IRS Audits Explained

PUBLISHED Aug 14, 2022, 5:56:11 PM        SHARE

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Most people have heard the old saying that nothing is certain but death and taxes. And, of course, few things rankle the public as much as taxes. From sales tax to income tax to property tax, there is plenty of taxation to complain about! And the federal tax collection agency, the Internal Revenue Service (IRS), is frequently portrayed as a bureaucratic boogeyman. The IRS has been atop the news cycle recently thanks to a big funding boost: $80 billion to hire some 87,000 new IRS agents.

Why People are Upset at IRS Funding Boost

If you want to start an argument, just voice an opinion about who should pay what amount of taxes. Inevitably, someone is going to be upset. If you believe in a highly progressive income tax, where higher earners pay a higher overall tax rate due to aggressive marginal tax brackets, you will likely be accused of hurting job creation and reducing incentives to work hard by over-taxing the wealthy. If you believe in a less progressive income tax, or a proportional flat tax where all earners pay the same percent of their income in tax, you will probably be criticized as placing undue burdens on low-income workers. Similarly, there are lots of political feelings about who gets audited by the IRS: the rich or the poor?

In today's politically polarized environment, the IRS is frequently seen as a political tool of whichever administration controls the White House. Whoever gets in trouble with the IRS for allegedly underpaying (or not paying at all) their taxes can argue that the IRS' focus on them is political targeting. Thus, whichever demographic or socioeconomic group of taxpayers who receive the attention of these 87,000 additional agents - typically in the form of an audit - will likely claim political persecution.

What is an IRS Audit?

When you file and pay your taxes every spring, an automated system at the IRS compares the information you provide (such as through TurboTax) against what has been reported for you by your employer(s), mortgage company, bank, investment firms, and others. A rule of thumb: If these companies or organizations went you an official-looking form that had money figures, they sent an identical copy to the IRS. If, by April 15, the information you provide the IRS does not match the info they received from other entities, they may audit you.

An audit is where the IRS examines your financial information to determine its accuracy compared to what you reported. Usually, it means the agency thinks you either under-reported your income or investment profits (upon which you pay tax) or you over-reported your tax-deductible expenditures or tax credits. Sometimes, this under-reporting of income and over-reporting of tax-deductible expenditures happens by accident. Fortunately, the IRS usually gives you multiple opportunities to simply pay what you owe before pursuing any sort of criminal charges. But, the longer you delay, the steeper penalties you will likely have to pay on top of the actual taxes owed.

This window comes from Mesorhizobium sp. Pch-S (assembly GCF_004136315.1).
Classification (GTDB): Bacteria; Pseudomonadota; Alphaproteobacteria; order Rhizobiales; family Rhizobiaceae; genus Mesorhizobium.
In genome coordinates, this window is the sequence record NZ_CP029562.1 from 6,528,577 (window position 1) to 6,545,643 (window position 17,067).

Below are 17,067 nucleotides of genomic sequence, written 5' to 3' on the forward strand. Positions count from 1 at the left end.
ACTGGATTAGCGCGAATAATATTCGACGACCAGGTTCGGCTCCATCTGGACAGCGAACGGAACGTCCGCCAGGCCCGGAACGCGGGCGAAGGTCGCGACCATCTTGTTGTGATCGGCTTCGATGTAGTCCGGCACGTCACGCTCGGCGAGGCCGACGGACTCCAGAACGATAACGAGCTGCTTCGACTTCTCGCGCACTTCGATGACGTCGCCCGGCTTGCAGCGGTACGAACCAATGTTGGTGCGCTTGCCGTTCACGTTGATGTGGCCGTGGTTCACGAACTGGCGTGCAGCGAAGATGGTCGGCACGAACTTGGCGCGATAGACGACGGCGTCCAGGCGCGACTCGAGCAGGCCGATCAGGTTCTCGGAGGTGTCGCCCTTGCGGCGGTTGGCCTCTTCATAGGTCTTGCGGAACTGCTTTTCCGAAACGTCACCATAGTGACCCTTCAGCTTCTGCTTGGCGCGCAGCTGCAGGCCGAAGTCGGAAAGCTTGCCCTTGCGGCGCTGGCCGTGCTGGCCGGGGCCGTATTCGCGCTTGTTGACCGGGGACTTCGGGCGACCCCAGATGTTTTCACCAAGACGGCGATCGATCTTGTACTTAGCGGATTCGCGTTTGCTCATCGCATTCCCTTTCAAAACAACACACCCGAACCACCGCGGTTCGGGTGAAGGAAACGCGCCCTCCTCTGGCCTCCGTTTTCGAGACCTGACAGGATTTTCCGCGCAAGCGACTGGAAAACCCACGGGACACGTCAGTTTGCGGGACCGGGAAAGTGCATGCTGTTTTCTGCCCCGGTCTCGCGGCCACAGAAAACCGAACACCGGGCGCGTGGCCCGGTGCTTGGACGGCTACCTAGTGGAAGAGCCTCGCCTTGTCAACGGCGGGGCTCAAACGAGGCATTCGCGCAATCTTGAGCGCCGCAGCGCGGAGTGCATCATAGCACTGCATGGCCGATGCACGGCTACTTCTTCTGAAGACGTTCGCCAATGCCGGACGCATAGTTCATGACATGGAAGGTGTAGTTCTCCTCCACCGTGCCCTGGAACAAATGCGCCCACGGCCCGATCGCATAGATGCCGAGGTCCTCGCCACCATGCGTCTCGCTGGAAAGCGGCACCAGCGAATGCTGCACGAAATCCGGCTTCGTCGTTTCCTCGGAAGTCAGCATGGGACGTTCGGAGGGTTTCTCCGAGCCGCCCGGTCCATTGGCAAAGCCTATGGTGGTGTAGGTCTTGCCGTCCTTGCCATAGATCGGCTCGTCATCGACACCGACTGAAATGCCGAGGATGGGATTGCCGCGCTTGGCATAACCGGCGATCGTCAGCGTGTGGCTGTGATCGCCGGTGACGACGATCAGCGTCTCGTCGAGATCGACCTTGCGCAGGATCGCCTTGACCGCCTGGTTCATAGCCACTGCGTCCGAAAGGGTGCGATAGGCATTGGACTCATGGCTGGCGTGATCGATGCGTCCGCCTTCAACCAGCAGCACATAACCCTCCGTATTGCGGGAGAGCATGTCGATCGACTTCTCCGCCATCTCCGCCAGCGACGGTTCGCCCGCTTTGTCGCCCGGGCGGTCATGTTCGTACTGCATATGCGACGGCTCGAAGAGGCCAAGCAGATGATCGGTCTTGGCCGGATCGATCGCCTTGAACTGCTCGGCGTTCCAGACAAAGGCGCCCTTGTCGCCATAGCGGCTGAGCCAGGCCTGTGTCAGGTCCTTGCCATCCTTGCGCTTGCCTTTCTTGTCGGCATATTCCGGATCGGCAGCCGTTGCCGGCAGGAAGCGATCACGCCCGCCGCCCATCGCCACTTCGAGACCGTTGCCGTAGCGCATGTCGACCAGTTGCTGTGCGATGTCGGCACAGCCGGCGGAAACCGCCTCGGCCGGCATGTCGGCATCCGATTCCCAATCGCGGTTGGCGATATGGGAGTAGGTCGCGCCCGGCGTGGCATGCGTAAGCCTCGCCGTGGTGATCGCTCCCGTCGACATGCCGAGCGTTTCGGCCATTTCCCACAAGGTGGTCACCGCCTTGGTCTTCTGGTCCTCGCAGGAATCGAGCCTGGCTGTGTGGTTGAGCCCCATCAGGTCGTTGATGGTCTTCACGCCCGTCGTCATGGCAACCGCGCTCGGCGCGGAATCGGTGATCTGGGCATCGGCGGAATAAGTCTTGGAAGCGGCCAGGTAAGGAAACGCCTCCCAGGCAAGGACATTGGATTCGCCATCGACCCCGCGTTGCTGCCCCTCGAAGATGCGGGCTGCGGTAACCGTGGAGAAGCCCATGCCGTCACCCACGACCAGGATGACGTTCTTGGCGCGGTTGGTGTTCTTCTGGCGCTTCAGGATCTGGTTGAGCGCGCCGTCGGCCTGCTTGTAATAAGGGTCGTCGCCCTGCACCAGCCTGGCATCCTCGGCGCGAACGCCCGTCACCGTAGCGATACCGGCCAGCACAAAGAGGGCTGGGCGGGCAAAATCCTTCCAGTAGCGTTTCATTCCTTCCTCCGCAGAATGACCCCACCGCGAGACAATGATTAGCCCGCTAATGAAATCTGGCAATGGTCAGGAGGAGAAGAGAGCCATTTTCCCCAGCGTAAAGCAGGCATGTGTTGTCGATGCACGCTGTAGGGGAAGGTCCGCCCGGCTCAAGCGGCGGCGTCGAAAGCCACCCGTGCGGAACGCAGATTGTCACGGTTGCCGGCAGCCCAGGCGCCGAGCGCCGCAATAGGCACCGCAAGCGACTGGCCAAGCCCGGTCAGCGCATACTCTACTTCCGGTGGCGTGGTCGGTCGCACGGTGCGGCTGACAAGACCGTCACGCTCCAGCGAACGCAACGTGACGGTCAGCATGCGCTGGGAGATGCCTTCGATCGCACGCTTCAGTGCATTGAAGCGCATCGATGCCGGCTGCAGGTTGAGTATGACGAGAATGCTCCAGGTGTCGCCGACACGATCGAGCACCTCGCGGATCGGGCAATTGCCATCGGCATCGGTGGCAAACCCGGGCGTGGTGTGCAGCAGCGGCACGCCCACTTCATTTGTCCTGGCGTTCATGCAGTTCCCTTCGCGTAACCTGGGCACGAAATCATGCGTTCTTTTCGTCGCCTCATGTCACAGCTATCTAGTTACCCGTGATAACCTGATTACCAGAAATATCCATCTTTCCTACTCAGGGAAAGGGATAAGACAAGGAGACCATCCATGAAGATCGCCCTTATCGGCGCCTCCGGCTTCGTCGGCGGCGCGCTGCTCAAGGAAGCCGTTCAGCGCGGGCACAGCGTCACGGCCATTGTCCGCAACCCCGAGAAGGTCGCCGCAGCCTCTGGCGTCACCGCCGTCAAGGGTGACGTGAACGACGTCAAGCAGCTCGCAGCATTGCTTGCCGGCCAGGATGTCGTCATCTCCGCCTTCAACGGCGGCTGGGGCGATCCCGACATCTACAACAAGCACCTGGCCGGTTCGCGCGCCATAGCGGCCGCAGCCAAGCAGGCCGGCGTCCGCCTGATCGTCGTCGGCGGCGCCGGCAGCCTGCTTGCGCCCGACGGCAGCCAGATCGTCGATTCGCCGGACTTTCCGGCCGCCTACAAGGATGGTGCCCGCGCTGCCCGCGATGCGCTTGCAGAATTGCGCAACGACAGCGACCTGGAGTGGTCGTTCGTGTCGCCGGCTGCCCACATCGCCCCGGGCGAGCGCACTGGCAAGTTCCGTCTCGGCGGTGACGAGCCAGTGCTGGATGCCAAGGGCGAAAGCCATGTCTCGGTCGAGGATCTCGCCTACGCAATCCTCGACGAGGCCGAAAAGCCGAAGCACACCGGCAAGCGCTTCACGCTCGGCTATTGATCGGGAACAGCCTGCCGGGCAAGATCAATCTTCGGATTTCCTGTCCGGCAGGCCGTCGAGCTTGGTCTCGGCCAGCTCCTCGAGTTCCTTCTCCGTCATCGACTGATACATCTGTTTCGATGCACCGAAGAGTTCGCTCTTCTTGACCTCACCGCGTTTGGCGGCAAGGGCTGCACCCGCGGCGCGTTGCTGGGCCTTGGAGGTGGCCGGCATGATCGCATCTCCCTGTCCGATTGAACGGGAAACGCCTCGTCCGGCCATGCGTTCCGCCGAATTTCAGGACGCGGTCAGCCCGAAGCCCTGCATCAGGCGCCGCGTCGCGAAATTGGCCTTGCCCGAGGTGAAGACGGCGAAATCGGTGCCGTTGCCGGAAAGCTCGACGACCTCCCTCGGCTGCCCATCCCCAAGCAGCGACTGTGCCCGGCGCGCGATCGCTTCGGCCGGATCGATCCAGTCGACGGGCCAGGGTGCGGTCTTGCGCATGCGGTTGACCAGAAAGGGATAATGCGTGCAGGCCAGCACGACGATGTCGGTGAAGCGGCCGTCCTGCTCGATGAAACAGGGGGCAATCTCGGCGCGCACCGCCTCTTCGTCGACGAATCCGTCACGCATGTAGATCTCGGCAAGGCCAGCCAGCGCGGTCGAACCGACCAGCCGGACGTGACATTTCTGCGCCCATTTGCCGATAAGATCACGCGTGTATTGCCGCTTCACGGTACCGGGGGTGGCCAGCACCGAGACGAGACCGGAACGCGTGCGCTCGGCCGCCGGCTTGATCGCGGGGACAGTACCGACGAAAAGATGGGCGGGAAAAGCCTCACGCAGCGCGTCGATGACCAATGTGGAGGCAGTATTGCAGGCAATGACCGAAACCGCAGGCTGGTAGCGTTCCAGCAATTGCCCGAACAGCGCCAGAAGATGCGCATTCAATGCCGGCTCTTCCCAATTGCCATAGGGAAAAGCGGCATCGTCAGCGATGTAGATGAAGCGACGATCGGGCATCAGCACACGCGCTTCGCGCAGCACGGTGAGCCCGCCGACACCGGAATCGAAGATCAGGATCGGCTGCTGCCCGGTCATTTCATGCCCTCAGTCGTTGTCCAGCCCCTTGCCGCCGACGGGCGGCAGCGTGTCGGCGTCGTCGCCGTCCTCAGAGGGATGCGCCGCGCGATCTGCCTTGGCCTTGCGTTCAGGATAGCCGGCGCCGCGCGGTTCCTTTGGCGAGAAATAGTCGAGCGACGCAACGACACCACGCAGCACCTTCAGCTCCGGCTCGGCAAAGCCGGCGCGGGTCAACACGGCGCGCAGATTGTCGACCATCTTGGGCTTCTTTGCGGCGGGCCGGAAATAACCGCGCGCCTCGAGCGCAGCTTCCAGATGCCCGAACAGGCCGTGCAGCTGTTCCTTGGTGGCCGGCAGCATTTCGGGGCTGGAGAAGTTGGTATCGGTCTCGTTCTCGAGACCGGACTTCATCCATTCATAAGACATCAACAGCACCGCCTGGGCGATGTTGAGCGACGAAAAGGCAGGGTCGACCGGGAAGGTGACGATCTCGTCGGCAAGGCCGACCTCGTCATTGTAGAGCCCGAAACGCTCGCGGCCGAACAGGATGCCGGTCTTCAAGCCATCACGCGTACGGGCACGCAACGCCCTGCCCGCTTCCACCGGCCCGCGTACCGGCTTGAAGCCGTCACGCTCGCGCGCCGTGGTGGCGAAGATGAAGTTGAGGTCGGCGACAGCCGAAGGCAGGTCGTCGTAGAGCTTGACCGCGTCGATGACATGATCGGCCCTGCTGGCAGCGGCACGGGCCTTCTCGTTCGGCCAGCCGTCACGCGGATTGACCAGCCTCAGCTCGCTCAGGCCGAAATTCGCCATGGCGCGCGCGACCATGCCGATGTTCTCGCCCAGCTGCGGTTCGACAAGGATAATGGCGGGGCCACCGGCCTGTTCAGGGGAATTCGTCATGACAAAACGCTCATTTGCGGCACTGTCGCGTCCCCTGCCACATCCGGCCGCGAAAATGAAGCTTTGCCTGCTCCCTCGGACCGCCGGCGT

Who Gets Audited?

This is the political part: Who receives more scrutiny from the IRS over their annual tax returns? Essentially, everyone feels like their group (rich, poor, small business owner, independent contractor, etc.) receives the most IRS attention. Statistically, lower-income Americans received the most IRS audits. This is related to the fact that it is easier to audit lower-income taxpayers due to the relative simplicity of their returns. Someone making $30,000 per year from one employer can be audited quickly, and so the agency pursues it. However, someone making $300,000 per year from two separate employers and has several complex investments will take more effort to audit.

The White House and IRS claim that the new agents will focus on auditing higher-income individuals in order to boost tax revenue. Conservatives, however, argue that the audits will continue to fall on lower- and middle-class Americans. It will take years to determine whose views were more correct. For the time being, keep paying your taxes!

What This Means for Investors

If you're an investor, as you should be, make sure you know your tax obligations. If you are holding stocks over the long term and not selling during the year, you don't have any tax burden. However, if you sell your stocks during the year, you will owe some capital gains tax. Therefore, before you sell your stocks and take the cash, know that you will pay a percentage of that investment profit in federal income tax. Fortunately, capital gains tax is less than earned income tax, meaning you get a relative deal from making cash from investments versus working a day job.

There are three tax brackets for capital gains: 0 percent for single person annual income up to $40,000 (double this value for married couples), 15 percent for single person income between $40,000 and $445,000, and 20 percent for single person income over $445,000. For some specific types of investments, there are additional tax brackets of 25 and 28 percent, but those are still lower than earned income tax brackets!

When you sell stocks during the year, your investment firm will send you a 1099-B. Make sure you report this income when you file your taxes! If you accidentally do not report this, the IRS may flag your return for an audit.

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